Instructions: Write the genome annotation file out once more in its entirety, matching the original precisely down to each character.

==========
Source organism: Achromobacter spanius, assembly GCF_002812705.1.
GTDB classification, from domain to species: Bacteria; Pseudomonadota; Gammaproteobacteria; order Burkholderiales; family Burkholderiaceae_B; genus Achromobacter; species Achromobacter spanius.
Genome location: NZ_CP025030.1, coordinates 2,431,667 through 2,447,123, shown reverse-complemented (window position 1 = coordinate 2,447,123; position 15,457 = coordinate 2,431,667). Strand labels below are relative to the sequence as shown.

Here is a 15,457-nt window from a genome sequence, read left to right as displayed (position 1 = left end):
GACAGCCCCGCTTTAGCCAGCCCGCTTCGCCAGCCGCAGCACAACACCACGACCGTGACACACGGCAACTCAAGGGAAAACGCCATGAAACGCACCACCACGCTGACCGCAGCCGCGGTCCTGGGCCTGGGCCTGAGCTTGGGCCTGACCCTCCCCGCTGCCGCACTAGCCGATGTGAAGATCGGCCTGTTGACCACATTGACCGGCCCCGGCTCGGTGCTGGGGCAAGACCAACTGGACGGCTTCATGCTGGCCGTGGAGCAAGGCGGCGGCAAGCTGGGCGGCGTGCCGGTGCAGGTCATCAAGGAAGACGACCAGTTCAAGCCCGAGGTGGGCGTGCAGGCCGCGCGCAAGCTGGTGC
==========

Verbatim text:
Source organism: Achromobacter spanius, assembly GCF_002812705.1.
GTDB classification, from domain to species: Bacteria; Pseudomonadota; Gammaproteobacteria; order Burkholderiales; family Burkholderiaceae_B; genus Achromobacter; species Achromobacter spanius.
Genome location: NZ_CP025030.1, coordinates 2,431,667 through 2,447,123, shown reverse-complemented (window position 1 = coordinate 2,447,123; position 15,457 = coordinate 2,431,667). Strand labels below are relative to the sequence as shown.

Here is a 15,457-nt window from a genome sequence, read left to right as displayed (position 1 = left end):
GACAGCCCCGCTTTAGCCAGCCCGCTTCGCCAGCCGCAGCACAACACCACGACCGTGACACACGGCAACTCAAGGGAAAACGCCATGAAACGCACCACCACGCTGACCGCAGCCGCGGTCCTGGGCCTGGGCCTGAGCTTGGGCCTGACCCTCCCCGCTGCCGCACTAGCCGATGTGAAGATCGGCCTGTTGACCACATTGACCGGCCCCGGCTCGGTGCTGGGGCAAGACCAACTGGACGGCTTCATGCTGGCCGTGGAGCAAGGCGGCGGCAAGCTGGGCGGCGTGCCGGTGCAGGTCATCAAGGAAGACGACCAGTTCAAGCCCGAGGTGGGCGTGCAGGCCGCGCGCAAGCTGGTGC